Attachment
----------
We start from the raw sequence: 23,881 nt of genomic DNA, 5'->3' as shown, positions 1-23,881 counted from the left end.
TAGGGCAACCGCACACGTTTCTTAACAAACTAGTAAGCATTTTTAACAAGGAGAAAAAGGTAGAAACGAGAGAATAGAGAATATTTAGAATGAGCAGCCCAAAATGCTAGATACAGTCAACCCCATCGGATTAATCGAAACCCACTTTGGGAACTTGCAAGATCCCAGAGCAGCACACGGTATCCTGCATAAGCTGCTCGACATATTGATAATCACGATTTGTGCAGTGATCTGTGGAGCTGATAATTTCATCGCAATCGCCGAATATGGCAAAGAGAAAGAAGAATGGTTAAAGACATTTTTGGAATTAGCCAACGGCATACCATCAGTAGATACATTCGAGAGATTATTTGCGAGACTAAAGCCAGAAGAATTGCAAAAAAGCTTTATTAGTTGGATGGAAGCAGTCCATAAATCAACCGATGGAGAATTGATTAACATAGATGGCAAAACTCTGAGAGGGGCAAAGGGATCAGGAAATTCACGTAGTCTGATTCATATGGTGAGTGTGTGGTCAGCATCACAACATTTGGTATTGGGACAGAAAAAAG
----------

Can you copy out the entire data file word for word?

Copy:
We start from the raw sequence: 23,881 nt of genomic DNA, 5'->3' as shown, positions 1-23,881 counted from the left end.
TAGGGCAACCGCACACGTTTCTTAACAAACTAGTAAGCATTTTTAACAAGGAGAAAAAGGTAGAAACGAGAGAATAGAGAATATTTAGAATGAGCAGCCCAAAATGCTAGATACAGTCAACCCCATCGGATTAATCGAAACCCACTTTGGGAACTTGCAAGATCCCAGAGCAGCACACGGTATCCTGCATAAGCTGCTCGACATATTGATAATCACGATTTGTGCAGTGATCTGTGGAGCTGATAATTTCATCGCAATCGCCGAATATGGCAAAGAGAAAGAAGAATGGTTAAAGACATTTTTGGAATTAGCCAACGGCATACCATCAGTAGATACATTCGAGAGATTATTTGCGAGACTAAAGCCAGAAGAATTGCAAAAAAGCTTTATTAGTTGGATGGAAGCAGTCCATAAATCAACCGATGGAGAATTGATTAACATAGATGGCAAAACTCTGAGAGGGGCAAAGGGATCAGGAAATTCACGTAGTCTGATTCATATGGTGAGTGTGTGGTCAGCATCACAACATTTGGTATTGGGACAGAAAAAAG